1. From the April 1, 2010 New York Times…
In the past year, Mr. Scanlon, 49, has laid off two workers and canceled the health insurance of a third, whose hours also were cut. He has scaled back his own family’s health plan, deputized his wife, Sherry M. Speirs Scanlon, 51, as an ambassador to scare up more business and enlisted their 27-year-old daughter, Tashel, to work as the office manager. When he can get a decent price for his four-bedroom colonial in Westchester County, he expects to sell it.
All that, and yet the family-run store he opened on Westchester Avenue in 1991 — a mainstay of this working- and middle-class neighborhood — still teeters on the edge, propped up by signs and sidewalk showcases. Sales have fallen by more than half in the last two years. The economy may be turning around in some parts, but not here, not now.
“We saved $100,000 to start up our business, with three kids and a mortgage,” Mr. Scanlon said with a sigh after a long day of tepid sales. “Sherry worked two jobs, as a bookkeeper and waiting on tables. I worked two jobs — plumbing supply by day, handyman by night. You know how hard it is to save $100,000? And now I find myself apologizing to my family.”
The Scanlons’ struggles at the Pelham Bay Home Center echo through the neighborhood, and the nation. Within one block of the Scanlons’ store, seven small businesses — among them a Chinese restaurant, a fruit and vegetable market, a nail salon and a real estate office — have closed in the last year. Many more, like Pete’s Car Care across the street, are scraping by, hoping to outmaneuver the recession by reducing orders, firing employees and delaying payments. Banks have offered little help; most will not lend to businesses short on cash, although after months of reproach, this is beginning to change…
2. Matty from The Soft Pack, in a recent LARecord interview: “Everyone’s going into the red. It’s almost like charity to put out records.”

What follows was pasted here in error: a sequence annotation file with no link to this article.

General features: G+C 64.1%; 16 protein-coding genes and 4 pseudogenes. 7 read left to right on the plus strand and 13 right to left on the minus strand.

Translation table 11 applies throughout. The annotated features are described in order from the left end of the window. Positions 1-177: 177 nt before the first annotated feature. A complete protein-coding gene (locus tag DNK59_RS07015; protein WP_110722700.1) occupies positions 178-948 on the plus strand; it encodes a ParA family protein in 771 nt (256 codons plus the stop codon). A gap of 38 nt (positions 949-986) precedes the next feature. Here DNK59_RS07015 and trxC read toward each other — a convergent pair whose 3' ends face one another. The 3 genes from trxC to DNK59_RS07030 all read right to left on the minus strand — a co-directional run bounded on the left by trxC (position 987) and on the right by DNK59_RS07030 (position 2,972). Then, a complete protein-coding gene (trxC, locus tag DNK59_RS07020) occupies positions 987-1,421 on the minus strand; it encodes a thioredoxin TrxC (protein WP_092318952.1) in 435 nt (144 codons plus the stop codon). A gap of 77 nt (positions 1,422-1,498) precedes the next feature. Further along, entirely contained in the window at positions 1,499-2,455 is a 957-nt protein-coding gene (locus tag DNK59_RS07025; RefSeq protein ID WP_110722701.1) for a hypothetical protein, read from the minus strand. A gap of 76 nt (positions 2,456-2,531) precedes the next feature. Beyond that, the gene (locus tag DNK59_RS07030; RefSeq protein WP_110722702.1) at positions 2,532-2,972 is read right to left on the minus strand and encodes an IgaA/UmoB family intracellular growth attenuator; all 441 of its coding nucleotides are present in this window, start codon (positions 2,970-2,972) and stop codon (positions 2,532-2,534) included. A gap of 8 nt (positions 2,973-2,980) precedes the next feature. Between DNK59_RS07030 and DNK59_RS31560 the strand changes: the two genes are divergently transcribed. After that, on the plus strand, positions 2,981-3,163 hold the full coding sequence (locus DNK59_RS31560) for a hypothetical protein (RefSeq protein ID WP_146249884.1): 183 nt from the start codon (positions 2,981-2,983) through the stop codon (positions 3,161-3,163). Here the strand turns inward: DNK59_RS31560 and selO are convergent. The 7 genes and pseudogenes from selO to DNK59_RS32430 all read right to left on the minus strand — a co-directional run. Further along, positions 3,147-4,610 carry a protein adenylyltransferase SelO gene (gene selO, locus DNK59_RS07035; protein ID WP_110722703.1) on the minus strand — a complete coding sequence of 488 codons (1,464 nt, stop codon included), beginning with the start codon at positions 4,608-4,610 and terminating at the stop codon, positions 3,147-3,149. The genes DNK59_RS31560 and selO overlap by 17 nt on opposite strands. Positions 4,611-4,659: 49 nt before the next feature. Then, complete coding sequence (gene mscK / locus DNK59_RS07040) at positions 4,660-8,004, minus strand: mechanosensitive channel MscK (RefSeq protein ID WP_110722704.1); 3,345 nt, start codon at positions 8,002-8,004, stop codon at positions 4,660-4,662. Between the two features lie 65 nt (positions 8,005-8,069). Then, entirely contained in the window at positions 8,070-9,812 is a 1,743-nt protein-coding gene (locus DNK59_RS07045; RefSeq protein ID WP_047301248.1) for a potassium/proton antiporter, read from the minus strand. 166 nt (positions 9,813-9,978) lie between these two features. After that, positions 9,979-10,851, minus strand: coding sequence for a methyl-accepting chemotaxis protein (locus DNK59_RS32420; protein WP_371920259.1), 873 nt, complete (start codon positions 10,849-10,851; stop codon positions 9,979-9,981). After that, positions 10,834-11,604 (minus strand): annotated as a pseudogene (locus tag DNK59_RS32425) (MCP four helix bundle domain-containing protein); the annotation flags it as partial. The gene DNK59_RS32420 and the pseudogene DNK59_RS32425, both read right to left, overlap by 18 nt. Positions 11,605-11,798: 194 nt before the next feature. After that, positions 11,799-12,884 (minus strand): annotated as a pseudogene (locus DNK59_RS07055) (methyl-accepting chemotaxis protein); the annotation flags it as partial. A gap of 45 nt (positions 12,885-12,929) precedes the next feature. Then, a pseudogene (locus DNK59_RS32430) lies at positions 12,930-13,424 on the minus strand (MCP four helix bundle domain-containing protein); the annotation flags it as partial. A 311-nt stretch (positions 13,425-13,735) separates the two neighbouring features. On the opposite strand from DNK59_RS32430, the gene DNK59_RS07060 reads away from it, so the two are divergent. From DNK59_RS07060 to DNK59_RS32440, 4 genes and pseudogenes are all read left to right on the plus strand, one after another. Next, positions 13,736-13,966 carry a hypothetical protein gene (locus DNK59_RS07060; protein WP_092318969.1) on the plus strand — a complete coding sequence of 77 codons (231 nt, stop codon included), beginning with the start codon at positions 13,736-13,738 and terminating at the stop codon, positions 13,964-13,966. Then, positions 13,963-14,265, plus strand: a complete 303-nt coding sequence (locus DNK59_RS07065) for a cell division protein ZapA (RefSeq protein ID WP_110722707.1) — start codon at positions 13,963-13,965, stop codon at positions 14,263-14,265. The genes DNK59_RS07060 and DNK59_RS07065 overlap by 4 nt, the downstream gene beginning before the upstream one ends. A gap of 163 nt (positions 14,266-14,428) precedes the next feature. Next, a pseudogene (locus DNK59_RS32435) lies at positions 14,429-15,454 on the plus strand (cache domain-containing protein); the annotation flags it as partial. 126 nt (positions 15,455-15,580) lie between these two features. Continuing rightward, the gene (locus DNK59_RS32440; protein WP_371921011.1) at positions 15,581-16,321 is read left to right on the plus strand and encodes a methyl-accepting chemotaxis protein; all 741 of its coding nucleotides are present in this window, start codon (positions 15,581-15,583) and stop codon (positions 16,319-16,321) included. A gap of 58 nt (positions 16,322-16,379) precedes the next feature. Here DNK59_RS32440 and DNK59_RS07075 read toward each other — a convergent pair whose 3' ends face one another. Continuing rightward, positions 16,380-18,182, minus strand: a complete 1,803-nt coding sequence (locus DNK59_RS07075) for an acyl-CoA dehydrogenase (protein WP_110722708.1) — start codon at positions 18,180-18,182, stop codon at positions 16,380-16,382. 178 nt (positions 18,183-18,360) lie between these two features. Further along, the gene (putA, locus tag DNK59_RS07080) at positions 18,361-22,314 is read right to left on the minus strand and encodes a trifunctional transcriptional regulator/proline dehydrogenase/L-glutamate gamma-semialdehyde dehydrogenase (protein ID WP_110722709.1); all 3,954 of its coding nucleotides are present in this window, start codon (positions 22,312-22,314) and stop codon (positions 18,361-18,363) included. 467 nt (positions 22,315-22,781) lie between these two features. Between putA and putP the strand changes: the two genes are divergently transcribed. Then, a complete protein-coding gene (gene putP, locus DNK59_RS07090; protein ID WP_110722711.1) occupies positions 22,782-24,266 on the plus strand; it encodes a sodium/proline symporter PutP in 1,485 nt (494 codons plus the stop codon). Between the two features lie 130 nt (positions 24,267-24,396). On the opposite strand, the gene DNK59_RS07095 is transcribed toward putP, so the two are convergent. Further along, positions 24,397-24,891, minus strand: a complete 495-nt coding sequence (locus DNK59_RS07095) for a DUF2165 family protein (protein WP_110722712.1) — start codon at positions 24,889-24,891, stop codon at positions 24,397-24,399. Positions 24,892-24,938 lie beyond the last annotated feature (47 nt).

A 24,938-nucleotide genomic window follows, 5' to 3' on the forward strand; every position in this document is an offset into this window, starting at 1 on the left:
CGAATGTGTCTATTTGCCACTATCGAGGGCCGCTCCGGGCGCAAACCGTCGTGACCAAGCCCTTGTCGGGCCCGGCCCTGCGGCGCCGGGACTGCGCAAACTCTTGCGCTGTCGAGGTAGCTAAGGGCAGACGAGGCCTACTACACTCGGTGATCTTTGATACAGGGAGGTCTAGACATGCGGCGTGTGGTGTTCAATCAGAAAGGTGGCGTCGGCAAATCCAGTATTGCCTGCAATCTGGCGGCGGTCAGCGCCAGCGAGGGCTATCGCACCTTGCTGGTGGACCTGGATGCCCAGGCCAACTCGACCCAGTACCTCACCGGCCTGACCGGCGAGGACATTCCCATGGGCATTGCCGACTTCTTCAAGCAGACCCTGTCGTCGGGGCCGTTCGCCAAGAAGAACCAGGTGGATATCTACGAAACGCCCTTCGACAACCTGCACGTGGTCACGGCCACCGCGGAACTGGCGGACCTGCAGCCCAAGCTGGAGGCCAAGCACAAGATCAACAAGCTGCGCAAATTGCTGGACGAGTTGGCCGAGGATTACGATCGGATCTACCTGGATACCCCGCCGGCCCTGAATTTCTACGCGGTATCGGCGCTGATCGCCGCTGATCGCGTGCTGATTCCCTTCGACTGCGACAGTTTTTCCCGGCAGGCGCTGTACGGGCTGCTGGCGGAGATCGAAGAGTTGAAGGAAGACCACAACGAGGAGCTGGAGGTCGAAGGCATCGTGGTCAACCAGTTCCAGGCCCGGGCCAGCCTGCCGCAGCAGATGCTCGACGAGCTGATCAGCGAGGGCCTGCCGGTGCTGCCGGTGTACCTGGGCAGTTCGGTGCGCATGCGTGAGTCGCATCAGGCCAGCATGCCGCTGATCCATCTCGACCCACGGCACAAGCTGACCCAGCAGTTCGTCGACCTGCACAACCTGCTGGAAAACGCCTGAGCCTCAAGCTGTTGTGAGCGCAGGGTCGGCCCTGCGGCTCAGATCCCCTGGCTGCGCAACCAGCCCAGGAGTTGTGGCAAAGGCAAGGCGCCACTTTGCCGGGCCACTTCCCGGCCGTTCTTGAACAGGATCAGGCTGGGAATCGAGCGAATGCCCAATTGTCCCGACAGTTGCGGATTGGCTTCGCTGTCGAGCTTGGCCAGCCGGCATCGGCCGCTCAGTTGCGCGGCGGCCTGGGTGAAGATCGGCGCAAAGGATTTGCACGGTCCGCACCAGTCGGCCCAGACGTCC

3. Many people in the creative arts, and many small autonomous businesses, are watching their dreams wither and die right now due to the economic contraction and/or digital imprecation.
We all speak in private all the time about How Bad Things Really Are—about what we see happening to us and to others—but have you noticed how few of us will talk about it publicly? Nobody wants to appear as the whiner, the complainer, the embittered loser, the pessimist. It can makes us look small, self-obsessed. Some of us fear, with reason, that speaking openly about our view—our experience—of the state of play can cost us future work. Who wants to work with a depressed whiner? etc.
But: if nobody speaks, then no one outside of the circle knows. And when things aren’t spoken of, they fester. The scale and depth of our troubles remain unknown, which makes even beginning to address the problem—this implosion—difficult, if not impossible.
I’m going to write more about this soon, but in the meantime: please feel free to use the “Comments” section here. Be like a dissident. If you can’t speak openly about what’s happening, for whatever reason, then try the pseudonym option.